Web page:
Another counterpoint (and an argument that also makes more than a little sense) is Jack Welch's article How to Save Detroit.

But rather than debate this more than already done around the world, let's take a look at Ford.

I think Ford and the work Alan Mulally has lead there (and no, I'm not suggesting Alan by himself did all the work) is what we should all be focusing on.

Just Google "ford alan mulally" and you can see some of the highlights:
Ford has renegotiated credit terms in advance of the GFC, started the painful process of downsizing, critically reviewed it's business, taken steps to increase the return on capital and focused on the product pipeline.

Alan himself was bought in from outside the industry to bring a fresh but experienced take on things. This is exactly what GM & Chrysler need to be doing now. I guess it's fair to say that Chrysler have bought in Bob Nardelli to do exactly that... but in my mind, the jury is still out of whether Bob can do that job in the time needed.

I'll end this blog with an interview with Alan on YouTube:

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posted by Lee Gale @ 2:33 AM, ,

As Christmas Bonus, Google Hands Out "Dogfood"

Interesting to see Google doing the smart thing: hand out their product to employees to drive market awareness & adoption (or avoiding cash incentives).

Apparently this means 85% of Googler's globally will be able to receive the phone. As of September 30, 2008, they had 20,123 employees so this means approximately 17,100 phone into the market. Looking at the iPhone's quarterly sales data, this would barely put a dent in the almost 7m units shipped in Q408, but does put a dent in the ~100k per quarter shipped in 3 of the last 6 quarters.


posted by Lee Gale @ 3:55 PM, ,

A Christmas iFart explosion - Nearly 40,000 downloads and $30,000 net

Checkout this news at Venture Beat.

Those numbers are astounding! I guess it is no different from the ring-tone business - yet another business I don't really understand how it gets away with it. I just don't understand who wants a fart application. Really.

However, what is interesting about this is the revenue/business model at play.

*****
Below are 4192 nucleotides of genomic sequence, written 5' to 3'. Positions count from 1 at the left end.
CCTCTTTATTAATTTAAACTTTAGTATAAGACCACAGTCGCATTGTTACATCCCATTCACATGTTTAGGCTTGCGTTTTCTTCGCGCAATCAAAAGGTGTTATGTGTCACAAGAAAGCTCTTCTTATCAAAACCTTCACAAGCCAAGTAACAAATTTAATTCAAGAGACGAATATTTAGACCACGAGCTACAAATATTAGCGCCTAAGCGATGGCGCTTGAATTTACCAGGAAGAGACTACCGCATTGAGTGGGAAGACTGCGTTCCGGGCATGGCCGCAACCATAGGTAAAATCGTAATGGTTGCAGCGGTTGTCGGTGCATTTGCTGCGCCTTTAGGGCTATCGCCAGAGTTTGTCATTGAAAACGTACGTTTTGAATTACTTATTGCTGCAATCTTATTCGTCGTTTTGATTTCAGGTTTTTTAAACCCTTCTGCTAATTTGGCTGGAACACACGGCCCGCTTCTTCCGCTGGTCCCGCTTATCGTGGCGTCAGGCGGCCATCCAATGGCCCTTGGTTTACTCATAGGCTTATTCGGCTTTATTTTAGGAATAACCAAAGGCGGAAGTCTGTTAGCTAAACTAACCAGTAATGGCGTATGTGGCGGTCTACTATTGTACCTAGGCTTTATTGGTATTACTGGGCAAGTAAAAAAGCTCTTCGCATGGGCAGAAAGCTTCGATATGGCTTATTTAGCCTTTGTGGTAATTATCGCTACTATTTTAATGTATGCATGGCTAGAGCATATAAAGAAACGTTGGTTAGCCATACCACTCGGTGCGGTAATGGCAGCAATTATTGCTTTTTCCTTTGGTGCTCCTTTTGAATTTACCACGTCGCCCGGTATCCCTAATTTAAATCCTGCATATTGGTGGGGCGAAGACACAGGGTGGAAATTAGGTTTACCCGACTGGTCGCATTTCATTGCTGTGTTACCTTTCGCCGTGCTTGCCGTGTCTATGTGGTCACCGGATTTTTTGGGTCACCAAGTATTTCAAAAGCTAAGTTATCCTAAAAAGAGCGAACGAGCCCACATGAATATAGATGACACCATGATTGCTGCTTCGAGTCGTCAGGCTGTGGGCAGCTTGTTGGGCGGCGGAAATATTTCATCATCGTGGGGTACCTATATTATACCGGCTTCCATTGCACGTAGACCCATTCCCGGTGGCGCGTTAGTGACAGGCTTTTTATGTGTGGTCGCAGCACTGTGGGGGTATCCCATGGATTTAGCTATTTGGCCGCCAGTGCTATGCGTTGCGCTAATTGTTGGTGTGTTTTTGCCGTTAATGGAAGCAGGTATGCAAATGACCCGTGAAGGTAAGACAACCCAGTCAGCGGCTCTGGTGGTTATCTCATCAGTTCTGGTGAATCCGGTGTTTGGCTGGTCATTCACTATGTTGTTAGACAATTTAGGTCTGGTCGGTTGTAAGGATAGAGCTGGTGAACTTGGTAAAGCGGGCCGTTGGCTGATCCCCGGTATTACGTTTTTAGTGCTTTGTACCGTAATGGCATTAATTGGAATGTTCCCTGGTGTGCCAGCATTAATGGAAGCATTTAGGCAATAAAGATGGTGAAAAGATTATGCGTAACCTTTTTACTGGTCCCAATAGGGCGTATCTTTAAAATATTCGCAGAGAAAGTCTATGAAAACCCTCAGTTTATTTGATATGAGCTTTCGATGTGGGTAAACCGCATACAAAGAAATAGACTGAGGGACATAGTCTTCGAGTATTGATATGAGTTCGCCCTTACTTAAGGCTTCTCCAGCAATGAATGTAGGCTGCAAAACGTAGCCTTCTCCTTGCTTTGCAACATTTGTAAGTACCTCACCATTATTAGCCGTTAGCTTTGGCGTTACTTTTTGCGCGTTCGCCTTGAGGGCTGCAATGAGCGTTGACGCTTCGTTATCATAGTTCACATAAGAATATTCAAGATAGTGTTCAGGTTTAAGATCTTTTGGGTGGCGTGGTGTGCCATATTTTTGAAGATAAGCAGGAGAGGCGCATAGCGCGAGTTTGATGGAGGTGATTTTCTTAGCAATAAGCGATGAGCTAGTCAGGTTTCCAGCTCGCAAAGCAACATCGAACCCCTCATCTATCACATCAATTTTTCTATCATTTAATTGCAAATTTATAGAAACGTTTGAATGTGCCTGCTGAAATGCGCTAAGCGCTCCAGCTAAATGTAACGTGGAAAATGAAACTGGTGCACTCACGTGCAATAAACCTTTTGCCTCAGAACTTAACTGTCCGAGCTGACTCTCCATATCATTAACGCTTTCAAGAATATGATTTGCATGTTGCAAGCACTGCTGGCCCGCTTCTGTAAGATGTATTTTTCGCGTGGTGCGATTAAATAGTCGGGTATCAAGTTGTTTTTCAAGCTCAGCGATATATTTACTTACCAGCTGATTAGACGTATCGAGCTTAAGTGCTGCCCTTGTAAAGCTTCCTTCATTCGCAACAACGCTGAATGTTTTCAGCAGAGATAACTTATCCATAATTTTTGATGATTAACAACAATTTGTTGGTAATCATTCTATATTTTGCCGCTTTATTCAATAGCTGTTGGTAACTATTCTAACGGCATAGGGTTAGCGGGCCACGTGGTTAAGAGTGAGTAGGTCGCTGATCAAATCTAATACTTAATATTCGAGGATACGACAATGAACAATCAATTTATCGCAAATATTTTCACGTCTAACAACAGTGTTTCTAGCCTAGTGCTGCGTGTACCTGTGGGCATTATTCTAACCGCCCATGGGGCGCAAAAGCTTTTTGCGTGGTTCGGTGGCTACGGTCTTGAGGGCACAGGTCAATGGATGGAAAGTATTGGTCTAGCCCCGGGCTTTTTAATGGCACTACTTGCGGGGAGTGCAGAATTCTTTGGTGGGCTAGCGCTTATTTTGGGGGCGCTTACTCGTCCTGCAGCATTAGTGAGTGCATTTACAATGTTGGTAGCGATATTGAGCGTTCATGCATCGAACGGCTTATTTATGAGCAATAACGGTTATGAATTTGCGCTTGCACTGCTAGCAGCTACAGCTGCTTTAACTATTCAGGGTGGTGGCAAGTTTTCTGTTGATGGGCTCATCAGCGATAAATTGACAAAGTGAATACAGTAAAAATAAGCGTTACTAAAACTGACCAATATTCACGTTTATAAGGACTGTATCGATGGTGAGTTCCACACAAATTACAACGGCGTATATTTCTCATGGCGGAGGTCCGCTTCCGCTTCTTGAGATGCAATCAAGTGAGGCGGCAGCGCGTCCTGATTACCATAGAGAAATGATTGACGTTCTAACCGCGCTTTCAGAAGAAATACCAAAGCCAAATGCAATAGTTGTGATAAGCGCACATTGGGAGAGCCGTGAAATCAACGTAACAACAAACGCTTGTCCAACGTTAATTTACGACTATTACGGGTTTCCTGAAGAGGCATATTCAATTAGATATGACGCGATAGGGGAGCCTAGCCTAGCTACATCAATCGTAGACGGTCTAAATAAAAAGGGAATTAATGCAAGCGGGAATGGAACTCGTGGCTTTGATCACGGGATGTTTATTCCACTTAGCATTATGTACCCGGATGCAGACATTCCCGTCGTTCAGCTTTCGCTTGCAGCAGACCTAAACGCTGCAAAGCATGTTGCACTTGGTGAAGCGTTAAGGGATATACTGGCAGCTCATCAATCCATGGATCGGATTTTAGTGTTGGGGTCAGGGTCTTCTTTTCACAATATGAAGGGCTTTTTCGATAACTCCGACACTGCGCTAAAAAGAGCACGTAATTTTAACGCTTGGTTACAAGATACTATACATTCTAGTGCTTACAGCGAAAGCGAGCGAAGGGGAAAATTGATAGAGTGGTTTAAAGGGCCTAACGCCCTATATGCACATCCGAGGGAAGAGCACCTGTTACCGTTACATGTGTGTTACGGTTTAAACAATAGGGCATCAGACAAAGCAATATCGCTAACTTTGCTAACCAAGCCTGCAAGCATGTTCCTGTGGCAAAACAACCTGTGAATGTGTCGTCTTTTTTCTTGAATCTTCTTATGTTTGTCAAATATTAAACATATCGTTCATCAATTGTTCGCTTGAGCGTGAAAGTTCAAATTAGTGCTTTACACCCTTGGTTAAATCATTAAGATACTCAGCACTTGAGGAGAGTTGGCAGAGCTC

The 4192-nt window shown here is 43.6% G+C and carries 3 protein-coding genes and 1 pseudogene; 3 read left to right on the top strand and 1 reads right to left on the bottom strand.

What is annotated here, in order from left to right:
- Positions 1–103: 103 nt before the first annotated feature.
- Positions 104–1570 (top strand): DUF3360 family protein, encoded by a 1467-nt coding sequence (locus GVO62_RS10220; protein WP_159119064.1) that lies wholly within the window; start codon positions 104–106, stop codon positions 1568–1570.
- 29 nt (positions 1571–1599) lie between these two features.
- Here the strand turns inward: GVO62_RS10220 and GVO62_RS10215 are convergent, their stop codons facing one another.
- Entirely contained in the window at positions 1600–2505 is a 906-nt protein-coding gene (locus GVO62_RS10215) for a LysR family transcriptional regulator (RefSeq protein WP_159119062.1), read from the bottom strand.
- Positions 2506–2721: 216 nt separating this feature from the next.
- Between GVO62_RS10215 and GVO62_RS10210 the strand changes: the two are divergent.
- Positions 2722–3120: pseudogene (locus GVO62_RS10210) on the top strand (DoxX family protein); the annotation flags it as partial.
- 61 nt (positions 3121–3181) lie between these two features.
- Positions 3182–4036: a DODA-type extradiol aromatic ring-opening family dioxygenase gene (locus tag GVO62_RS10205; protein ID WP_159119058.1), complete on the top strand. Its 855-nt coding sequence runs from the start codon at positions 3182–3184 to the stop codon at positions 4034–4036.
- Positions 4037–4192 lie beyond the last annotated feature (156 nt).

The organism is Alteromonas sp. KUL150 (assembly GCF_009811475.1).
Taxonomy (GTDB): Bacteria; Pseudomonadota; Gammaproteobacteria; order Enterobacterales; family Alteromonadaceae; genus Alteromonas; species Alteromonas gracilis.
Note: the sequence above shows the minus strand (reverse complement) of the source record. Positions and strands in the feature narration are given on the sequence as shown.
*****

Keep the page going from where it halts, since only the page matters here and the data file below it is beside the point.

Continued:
This is a lesson I learned at a fund raising project: if you make the cost seemingly insignificant and you can drive volume, you can drive significant revenue. In this case, 99c is insignificant to most people (or it should be to 14 year olds, but usual logic doesn't apply with them) so Comm’s InfoMedia has driven decent revenue.

What is also interesting in this segment is how both the iPhone and the Nintendo Wii have created new adjacent segments in the electronic gaming market - the 'non-nerd' markets. In doing so, they've expanded the total addressable market (TAM) for this revenue/business model.

I guess then it is no surprise that, according to Venture Beat, game and virtual world funding topped $500 million in 2008.


posted by Lee Gale @ 8:45 AM, ,

Samsung Omnia i900

This was the year of the iPhone 3G, T-Mobile G1, the Blackberry Storm…and lest you forget, the Samsung Omnia i900, too. And you thought the packaging for Amazon’s Kindle was impressive.


posted by Lee Gale @ 4:11 PM, ,

Porsche Panamera

Auto Express takes the wraps off the Porsche Panamera.

Now, I apologize in advance if you are a fan of this car... but I believe this is a case of a bridge too far for Porsche - and that is saying something after the Cayenne! WTF were they thinking? Oh, I know - they were thinking about finding yet another way to get people with more money than sense to part with their money.

Seriously, if you are thinking of buying this car - don't. Get yourself a 911 which deserves it's place in automotive lore, and get yourself a real super saloon.

My line of thinking in this uber-sedan segment is to go with the classics: Mercedes S-class, maybe the Audi A8 for understated presence (and terrible resale value), or at a stretch, the Jaguar XJ. If you really must spend more cashola, I'd agree with the Rolls-Royce Phantom.